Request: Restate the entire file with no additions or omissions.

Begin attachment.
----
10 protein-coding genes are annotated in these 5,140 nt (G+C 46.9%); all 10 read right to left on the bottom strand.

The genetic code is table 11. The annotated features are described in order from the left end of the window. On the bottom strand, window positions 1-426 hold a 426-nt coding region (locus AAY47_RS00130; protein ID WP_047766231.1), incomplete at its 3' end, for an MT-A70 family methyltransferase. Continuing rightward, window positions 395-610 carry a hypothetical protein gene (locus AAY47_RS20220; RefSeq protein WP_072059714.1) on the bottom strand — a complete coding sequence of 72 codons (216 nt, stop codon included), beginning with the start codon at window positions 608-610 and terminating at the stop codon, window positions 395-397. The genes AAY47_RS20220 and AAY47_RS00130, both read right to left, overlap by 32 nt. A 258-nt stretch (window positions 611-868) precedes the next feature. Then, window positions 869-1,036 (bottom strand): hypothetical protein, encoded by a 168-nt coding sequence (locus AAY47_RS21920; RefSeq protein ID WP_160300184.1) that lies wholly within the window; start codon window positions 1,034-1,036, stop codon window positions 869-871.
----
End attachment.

10 protein-coding genes are annotated in these 5,140 nt (G+C 46.9%); all 10 read right to left on the bottom strand.

The genetic code is table 11. The annotated features are described in order from the left end of the window. On the bottom strand, window positions 1-426 hold a 426-nt coding region (locus AAY47_RS00130; protein ID WP_047766231.1), incomplete at its 3' end, for an MT-A70 family methyltransferase. Continuing rightward, window positions 395-610 carry a hypothetical protein gene (locus AAY47_RS20220; RefSeq protein WP_072059714.1) on the bottom strand — a complete coding sequence of 72 codons (216 nt, stop codon included), beginning with the start codon at window positions 608-610 and terminating at the stop codon, window positions 395-397. The genes AAY47_RS20220 and AAY47_RS00130, both read right to left, overlap by 32 nt. A 258-nt stretch (window positions 611-868) precedes the next feature. Then, window positions 869-1,036 (bottom strand): hypothetical protein, encoded by a 168-nt coding sequence (locus AAY47_RS21920; RefSeq protein ID WP_160300184.1) that lies wholly within the window; start codon window positions 1,034-1,036, stop codon window positions 869-871.